To call him the out-and-out centerpiece of the deal may not be entirely apt, but when the New York Rangers shipped captain Ryan McDonagh and center J.T. Miller to the Tampa Bay Lightning, Vladislav Namestnikov was certainly a player the Blueshirts coveted as part of the return.
The reasons for that were plentiful, of course. He was on pace for 25 goals and more than 60 points, he was playing a top-six role on one of the league’s top teams and he appeared to have plenty of room for growth if he was given the ice time to flourish. But upon arriving in New York, a funny thing happened. Away from the all-world skill of Nikita Kucherov and Steven Stamkos, along with playing on a roster that didn’t have supplementary talents such as Tyler Johnson, Ondrej Palat and Brayden Point, Namestnikov’s numbers took a dive.What kind of a dive, you ask? If Namestnikov’s rate of scoring once suiting up as a Ranger are to be believed, he scored at a nine-goal, 19-point rate. That’s less than one-third of the rate at which he had scored while he was skating with the Lightning.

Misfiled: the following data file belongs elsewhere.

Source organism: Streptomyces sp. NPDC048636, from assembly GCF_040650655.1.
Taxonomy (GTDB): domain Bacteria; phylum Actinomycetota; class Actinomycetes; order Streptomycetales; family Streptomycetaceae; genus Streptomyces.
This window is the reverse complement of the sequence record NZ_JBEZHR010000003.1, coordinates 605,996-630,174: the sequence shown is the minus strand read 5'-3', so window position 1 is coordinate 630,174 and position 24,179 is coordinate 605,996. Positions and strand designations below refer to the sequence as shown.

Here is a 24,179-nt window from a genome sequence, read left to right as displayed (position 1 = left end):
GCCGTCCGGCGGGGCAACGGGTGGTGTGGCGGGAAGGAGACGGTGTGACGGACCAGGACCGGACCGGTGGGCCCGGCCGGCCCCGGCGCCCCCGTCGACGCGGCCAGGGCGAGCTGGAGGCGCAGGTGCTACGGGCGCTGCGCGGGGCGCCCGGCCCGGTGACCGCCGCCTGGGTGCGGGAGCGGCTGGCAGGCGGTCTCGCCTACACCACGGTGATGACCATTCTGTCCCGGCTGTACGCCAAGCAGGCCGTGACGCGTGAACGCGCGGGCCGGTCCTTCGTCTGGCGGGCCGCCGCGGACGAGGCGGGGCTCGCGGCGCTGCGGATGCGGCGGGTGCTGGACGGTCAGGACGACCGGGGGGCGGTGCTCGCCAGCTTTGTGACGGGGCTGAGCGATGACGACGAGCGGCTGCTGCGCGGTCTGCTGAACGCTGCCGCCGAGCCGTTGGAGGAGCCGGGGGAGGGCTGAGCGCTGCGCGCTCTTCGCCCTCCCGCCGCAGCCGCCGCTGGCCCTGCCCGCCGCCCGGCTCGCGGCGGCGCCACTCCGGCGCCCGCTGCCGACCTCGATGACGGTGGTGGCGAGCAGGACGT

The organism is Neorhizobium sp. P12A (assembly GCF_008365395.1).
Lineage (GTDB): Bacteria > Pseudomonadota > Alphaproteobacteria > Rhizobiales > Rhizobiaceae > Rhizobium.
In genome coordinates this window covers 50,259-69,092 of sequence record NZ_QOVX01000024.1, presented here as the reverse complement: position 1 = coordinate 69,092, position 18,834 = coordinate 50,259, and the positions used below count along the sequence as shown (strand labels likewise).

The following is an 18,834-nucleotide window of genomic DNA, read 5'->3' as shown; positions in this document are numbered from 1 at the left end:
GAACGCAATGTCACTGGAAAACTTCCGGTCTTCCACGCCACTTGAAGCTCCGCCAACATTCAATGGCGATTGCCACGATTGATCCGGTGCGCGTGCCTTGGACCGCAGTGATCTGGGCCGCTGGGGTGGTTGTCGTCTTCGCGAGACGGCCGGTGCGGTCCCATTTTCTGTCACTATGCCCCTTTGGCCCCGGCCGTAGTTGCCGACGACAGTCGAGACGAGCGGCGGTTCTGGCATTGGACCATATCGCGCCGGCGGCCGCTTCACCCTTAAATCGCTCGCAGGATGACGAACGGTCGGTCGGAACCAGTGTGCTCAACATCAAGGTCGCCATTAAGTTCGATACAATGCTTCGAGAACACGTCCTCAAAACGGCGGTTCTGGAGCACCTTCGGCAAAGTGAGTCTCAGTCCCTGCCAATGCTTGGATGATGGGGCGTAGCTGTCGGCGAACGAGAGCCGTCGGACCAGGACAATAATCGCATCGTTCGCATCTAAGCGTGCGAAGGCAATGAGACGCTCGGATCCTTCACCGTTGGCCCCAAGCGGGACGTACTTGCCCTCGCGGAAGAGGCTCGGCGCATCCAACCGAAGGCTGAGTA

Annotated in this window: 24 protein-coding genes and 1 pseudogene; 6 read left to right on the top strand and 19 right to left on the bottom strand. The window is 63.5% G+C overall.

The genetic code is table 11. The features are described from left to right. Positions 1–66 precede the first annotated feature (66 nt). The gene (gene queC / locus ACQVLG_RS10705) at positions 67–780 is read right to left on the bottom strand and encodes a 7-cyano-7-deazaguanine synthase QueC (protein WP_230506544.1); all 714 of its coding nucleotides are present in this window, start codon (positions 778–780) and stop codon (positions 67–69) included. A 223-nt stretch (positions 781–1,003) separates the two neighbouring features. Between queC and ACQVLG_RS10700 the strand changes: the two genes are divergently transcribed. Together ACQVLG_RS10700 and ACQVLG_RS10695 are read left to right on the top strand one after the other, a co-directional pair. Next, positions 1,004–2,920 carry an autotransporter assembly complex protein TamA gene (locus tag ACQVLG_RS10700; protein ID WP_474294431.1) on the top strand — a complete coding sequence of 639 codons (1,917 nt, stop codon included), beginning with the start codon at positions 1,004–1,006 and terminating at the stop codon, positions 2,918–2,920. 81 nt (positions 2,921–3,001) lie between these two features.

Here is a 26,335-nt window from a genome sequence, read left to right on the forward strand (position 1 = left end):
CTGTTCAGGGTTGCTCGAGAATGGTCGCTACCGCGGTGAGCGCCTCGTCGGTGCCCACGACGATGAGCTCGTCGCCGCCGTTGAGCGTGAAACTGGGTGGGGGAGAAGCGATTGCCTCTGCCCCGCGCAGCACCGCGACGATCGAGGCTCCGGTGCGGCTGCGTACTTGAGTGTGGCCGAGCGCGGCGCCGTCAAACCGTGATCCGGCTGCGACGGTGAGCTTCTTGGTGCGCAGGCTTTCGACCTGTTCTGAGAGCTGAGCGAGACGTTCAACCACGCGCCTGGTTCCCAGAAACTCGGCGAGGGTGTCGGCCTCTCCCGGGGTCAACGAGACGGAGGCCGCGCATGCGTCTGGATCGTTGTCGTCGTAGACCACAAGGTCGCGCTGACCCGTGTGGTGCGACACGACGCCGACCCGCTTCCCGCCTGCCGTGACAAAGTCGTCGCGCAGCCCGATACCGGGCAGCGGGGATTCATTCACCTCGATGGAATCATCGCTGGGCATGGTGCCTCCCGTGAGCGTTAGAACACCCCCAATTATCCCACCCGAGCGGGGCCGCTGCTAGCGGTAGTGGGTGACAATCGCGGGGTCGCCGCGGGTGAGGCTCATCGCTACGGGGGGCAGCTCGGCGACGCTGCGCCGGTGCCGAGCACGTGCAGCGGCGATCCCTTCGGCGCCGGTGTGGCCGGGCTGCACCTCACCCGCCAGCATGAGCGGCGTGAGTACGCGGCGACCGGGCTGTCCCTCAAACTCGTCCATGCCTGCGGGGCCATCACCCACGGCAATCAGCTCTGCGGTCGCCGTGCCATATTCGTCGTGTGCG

Thus, New York was faced with a conundrum: what exactly were they to pay Namestnikov, who had come in as a 20-goal scorer but finished the year looking like a bottom-six forward? Well, we got our answer Sunday, as the 25-year-old was inked to a two-year deal worth $8 million. And while the $4 million annual average value says that Namestnikov is about to be paid like an up-and-coming youngster, the term tells us that the Rangers aren’t quite sold that he can reach the same heights as he did prior to arriving on Broadway.
The good news for Namestnikov, however, is that this gives him the chance to prove himself. Without explicitly saying so, that’s exactly what this contract is. It’s a deal that shouts from the rooftops that it’s now up Namestnikov and no one else to show New York he can be worth the kind of long-term deal players with similar 22-goal, 48-point outputs in their age 25 season have signed prior. But doing so will require finding a better fit in the lineup and possibly blossoming under new coach David Quinn, who joins the Rangers after years as a standout college coach.
If Namestnikov can be a 20-goal guy, he solves a lot of problems for a Rangers outfit that finished bottom-10 in league scoring last season. If he can’t and he continues to play as he did across the final 19 games of the past campaign upon his arrival in New York, the Blueshirts can take solace in the fact they avoided a long-term deal.